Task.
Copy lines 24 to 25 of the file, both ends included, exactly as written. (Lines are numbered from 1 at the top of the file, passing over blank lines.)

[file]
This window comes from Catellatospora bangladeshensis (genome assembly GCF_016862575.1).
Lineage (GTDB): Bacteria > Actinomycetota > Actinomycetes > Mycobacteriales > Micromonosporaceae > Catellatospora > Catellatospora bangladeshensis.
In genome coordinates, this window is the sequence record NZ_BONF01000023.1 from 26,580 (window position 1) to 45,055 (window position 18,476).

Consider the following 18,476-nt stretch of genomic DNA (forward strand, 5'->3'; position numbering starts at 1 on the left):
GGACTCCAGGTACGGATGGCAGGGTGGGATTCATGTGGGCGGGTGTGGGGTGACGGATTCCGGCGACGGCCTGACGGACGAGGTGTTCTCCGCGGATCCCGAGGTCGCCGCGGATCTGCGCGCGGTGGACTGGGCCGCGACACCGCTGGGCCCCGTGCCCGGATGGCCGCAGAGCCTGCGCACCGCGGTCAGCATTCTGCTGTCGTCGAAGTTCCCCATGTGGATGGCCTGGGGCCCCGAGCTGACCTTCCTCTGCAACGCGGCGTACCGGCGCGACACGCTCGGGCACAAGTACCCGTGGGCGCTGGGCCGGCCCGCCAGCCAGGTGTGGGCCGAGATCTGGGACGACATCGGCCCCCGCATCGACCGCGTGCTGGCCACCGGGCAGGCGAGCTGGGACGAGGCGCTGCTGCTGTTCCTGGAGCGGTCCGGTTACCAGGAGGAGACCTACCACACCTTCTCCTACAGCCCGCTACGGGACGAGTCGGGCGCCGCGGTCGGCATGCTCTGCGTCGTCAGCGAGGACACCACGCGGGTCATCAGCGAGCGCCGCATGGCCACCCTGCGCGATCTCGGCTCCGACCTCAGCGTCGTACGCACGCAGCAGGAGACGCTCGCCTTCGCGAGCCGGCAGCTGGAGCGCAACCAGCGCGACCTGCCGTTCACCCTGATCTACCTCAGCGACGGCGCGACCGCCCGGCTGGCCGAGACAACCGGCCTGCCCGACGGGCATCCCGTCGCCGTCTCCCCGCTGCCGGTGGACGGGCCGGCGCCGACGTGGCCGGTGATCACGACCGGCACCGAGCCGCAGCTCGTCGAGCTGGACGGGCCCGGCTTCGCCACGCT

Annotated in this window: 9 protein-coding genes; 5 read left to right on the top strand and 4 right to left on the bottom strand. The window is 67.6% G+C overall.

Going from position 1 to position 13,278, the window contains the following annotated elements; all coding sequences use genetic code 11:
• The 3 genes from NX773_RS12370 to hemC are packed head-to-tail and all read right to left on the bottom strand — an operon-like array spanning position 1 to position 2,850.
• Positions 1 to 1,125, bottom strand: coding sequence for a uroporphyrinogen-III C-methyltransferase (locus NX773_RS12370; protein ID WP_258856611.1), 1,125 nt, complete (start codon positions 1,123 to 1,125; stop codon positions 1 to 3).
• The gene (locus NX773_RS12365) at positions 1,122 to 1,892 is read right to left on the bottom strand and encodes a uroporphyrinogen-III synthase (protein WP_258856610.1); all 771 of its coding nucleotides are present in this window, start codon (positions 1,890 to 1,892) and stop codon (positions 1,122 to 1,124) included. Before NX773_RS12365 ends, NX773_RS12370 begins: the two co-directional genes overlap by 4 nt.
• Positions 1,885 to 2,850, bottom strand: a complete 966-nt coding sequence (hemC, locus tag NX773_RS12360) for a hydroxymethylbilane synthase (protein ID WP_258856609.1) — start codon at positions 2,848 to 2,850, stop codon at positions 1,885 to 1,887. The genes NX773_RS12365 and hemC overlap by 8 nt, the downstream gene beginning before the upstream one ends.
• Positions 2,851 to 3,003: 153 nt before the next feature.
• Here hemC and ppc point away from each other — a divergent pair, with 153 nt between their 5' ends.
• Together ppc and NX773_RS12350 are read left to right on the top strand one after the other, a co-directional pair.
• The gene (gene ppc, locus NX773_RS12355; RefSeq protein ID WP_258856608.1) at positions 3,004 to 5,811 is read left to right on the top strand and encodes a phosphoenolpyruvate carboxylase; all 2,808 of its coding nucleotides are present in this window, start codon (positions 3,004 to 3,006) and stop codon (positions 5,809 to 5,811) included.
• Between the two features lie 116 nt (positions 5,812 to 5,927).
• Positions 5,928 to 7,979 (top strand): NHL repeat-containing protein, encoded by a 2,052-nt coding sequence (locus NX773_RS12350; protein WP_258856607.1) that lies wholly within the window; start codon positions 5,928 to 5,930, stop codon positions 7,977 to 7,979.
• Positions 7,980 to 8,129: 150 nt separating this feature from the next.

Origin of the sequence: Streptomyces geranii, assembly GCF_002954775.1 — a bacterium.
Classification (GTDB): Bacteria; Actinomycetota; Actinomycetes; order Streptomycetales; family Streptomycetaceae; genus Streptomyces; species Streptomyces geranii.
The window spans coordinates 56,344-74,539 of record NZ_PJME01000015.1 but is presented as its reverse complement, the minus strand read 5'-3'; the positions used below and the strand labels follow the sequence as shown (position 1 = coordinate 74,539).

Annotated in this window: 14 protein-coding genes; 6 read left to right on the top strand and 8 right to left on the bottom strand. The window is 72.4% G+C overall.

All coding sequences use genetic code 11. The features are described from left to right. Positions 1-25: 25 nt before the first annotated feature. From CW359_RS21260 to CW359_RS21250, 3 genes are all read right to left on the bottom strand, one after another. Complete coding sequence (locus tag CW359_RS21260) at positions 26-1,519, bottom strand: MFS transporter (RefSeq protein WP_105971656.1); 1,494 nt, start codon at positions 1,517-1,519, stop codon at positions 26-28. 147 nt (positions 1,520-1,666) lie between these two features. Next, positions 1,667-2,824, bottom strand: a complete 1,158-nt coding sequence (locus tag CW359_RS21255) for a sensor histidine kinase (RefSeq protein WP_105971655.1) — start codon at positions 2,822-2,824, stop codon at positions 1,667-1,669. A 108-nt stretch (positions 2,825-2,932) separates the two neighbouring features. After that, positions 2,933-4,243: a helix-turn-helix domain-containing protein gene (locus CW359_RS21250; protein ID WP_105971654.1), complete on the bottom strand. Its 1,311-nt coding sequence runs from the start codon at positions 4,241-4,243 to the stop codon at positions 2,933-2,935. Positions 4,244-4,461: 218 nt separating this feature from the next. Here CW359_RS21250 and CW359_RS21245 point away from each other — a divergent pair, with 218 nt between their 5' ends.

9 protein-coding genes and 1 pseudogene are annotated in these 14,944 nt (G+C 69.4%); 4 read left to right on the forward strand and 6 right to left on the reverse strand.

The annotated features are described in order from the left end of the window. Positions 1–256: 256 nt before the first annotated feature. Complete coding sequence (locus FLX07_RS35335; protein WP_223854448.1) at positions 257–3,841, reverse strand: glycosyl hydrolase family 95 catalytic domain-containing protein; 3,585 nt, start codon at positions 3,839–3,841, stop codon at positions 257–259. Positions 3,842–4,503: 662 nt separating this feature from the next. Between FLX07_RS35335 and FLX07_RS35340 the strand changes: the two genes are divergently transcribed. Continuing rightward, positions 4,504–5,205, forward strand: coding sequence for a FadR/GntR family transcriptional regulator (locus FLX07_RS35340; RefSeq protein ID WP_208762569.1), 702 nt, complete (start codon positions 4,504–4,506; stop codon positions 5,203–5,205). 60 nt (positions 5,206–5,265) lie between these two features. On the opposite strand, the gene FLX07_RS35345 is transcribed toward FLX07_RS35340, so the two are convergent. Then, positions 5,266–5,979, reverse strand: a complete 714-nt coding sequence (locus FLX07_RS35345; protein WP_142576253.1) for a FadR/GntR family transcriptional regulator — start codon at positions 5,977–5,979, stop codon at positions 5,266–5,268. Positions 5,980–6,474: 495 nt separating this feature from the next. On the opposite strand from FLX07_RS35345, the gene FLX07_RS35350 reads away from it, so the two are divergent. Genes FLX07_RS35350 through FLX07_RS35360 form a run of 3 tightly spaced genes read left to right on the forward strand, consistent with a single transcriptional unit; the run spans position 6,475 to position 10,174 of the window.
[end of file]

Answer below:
9 protein-coding genes and 1 pseudogene are annotated in these 14,944 nt (G+C 69.4%); 4 read left to right on the forward strand and 6 right to left on the reverse strand.

The annotated features are described in order from the left end of the window. Positions 1–256: 256 nt before the first annotated feature. Complete coding sequence (locus FLX07_RS35335; protein WP_223854448.1) at positions 257–3,841, reverse strand: glycosyl hydrolase family 95 catalytic domain-containing protein; 3,585 nt, start codon at positions 3,839–3,841, stop codon at positions 257–259. Positions 3,842–4,503: 662 nt separating this feature from the next. Between FLX07_RS35335 and FLX07_RS35340 the strand changes: the two genes are divergently transcribed. Continuing rightward, positions 4,504–5,205, forward strand: coding sequence for a FadR/GntR family transcriptional regulator (locus FLX07_RS35340; RefSeq protein ID WP_208762569.1), 702 nt, complete (start codon positions 4,504–4,506; stop codon positions 5,203–5,205). 60 nt (positions 5,206–5,265) lie between these two features. On the opposite strand, the gene FLX07_RS35345 is transcribed toward FLX07_RS35340, so the two are convergent. Then, positions 5,266–5,979, reverse strand: a complete 714-nt coding sequence (locus FLX07_RS35345; protein WP_142576253.1) for a FadR/GntR family transcriptional regulator — start codon at positions 5,977–5,979, stop codon at positions 5,266–5,268. Positions 5,980–6,474: 495 nt separating this feature from the next. On the opposite strand from FLX07_RS35345, the gene FLX07_RS35350 reads away from it, so the two are divergent. Genes FLX07_RS35350 through FLX07_RS35360 form a run of 3 tightly spaced genes read left to right on the forward strand, consistent with a single transcriptional unit; the run spans position 6,475 to position 10,174 of the window.